Sunday, May 23, 2010

Hagerstown Resident Issued DC Red Light Ticket In Error

The Herald-Mail recently reported on a case of a Hagerstown resident who received a red light camera ticket from DC dated March 17, 2010. There were just two problem: she'd never been in DC in her life, and the car in the picture wasn't hers. The grainy image of the license plate looked similar to hers, but some of the characters were not readable.

Easy enough to fix right? She called the DC police who told her to send a picture of her car and a copy of her registration. She did so and received a response on April 5 saying they would investigate.... “It can take up to 6 months for a decision to be rendered” the response from DC stated. After getting nowhere for over a month the Herald-Mail contacted DC police on her behalf. Faced with the media getting involved, DC finally concluded that it 'might' not have been her car and stated that they would void the citation.

Monday, May 17, 2010

Local Governments Write Speed Camera Revenues Into Budgets

Cities and Counties in Maryland are currently writing up their FY2011 budgets. Included in many of these are their estimates for speed camera revenues, with widely varying expectations... as well as varying degrees of creativity in addressing the constraints on that revenue.

Under current state law, local governments in Maryland are permitted to collect no more than 10% of their total budgets from speed camera fines "after expenses" -- in other words, if a city has a total budget of $10million they can collect $1million after expenses after all expenses for the program are paid -- with the remainder going to the state treasury. This money is required to be spent only on "public safety". However neither the term "public safety" nor the term "expense" is clearly spelled out, leaving a lot of wiggle room for any town or city which wish to get around those rules and maximize their revenue from this source.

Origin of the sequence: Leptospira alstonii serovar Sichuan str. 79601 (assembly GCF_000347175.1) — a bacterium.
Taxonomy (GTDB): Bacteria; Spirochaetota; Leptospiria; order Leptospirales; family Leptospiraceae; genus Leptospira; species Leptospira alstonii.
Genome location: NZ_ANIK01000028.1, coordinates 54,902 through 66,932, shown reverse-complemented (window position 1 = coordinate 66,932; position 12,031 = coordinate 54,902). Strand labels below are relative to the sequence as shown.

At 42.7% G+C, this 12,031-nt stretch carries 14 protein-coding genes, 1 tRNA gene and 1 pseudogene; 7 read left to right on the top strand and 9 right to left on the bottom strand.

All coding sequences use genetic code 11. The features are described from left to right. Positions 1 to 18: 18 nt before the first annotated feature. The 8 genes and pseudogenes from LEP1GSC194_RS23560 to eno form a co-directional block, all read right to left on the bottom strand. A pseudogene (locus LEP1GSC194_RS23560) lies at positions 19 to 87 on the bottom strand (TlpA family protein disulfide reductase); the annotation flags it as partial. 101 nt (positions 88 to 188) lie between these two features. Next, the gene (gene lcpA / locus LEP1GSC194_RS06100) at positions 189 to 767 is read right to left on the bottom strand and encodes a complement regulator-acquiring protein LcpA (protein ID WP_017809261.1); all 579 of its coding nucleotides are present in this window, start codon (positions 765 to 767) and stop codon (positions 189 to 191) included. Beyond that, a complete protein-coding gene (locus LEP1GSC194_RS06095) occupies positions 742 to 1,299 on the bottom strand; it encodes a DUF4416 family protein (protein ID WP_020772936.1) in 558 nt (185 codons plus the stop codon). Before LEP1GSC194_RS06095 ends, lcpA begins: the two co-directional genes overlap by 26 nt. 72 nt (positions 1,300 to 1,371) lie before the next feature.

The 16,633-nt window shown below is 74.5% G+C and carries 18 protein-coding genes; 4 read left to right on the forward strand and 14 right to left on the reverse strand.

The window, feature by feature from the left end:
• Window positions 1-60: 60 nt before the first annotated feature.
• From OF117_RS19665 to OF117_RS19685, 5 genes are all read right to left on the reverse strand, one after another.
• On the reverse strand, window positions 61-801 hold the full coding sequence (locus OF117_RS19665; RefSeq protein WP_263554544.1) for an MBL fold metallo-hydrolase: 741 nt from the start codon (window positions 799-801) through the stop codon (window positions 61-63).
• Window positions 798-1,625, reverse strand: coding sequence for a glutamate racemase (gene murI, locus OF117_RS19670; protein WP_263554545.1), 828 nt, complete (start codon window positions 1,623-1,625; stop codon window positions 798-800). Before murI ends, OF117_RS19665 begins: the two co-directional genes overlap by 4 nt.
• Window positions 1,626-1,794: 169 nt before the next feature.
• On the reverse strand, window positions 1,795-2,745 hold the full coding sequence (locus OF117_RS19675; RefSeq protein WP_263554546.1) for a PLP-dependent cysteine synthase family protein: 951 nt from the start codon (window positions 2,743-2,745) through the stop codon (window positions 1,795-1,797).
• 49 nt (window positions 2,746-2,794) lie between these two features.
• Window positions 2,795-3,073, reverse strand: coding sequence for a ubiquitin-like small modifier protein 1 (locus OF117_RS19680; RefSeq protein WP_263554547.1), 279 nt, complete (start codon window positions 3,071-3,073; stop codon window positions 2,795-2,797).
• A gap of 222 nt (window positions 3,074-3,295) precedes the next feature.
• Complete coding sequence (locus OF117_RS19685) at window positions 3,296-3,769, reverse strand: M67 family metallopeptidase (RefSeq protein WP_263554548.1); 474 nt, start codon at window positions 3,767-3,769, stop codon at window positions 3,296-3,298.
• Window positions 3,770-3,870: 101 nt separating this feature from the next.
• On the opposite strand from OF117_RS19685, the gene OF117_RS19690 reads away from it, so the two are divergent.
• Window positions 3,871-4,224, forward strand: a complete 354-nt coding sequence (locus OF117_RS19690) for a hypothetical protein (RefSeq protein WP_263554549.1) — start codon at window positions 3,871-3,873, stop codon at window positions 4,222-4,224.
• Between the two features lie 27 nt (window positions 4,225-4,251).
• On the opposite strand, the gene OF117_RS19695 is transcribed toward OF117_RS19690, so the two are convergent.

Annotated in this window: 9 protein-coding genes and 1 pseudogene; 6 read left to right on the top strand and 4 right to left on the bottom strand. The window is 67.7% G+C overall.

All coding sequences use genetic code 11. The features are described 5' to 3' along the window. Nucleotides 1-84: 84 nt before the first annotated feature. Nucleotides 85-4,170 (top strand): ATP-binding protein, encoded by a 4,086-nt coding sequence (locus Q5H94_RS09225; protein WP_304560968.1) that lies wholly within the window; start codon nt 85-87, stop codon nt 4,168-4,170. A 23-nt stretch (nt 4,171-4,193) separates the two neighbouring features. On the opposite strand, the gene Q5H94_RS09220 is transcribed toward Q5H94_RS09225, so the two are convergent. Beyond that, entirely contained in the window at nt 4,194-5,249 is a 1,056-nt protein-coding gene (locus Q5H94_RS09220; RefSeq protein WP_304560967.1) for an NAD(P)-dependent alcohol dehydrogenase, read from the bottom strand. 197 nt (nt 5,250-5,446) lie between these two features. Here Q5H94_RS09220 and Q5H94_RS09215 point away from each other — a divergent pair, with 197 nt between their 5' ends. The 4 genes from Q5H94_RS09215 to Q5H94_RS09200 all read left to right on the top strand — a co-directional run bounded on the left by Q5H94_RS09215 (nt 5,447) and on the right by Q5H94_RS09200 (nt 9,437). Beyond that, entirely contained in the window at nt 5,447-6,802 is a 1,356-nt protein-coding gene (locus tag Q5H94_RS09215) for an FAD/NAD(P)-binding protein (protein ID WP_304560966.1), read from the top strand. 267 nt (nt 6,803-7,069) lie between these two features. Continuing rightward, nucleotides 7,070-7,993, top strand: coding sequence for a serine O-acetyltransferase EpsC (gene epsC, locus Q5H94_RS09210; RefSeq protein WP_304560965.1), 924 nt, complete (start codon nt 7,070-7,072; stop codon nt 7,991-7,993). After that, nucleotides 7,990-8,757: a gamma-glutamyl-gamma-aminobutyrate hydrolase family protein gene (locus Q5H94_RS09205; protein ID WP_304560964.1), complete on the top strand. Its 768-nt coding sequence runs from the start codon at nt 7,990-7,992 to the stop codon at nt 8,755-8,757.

New Carrollton wrote $750,000 of speed camera revenues into their budget, just under 10% of their total budget as coming from speed camera revenues, with the city's total budget increasing by 7.55%. Most of the speed camera money appears to be used to fund police department items, $237,917 for "employee services", 47,320 for "health and life insurance", 24,748 for "retirement pension". $60,550 of speed camera money is budgeted for general police budget items zeroed out of the general fund budget including telephones, uniforms, office supplies & printing, 'Dues & Subscriptions", "Travel & Meetings" "Public Official Liability & Bonding", and "small weapons".

Cheverly appears to be FAR more ambitious. The town wrote $2.8million worth of "fines and forfeitures" into their budget overview, compared to just $258,200 in last year's budget. The difference between the two ($2.55million) comprises about 36% of the town's total FY11 budget. No details were included in this budget overview, but the category "public safety" increased by $334,096, "Public Works" by $483,660, and "General Government" by $1,408,467. The town's budgeted total revenues increased by 58% from FY10 to FY11. Cheverly recently lowered the default speed limit in the town from 25mph to 20mph shortly after they approved the use of speed cameras. One council member's comments about speed camera revenues were recorded in the May 14, 2009 council meeting minutes as "CM Schachter will have questions about how creatively and expansive the Town could be in interpreting the law regarding the expenditure of these funds. Noted that it doesn't bother him one bit to make money to be used for additional public good. Can we lower speed limits around the schools? ". The town's first speed camera location was recently reported to be on the 2800 block of Cheverly Avenue.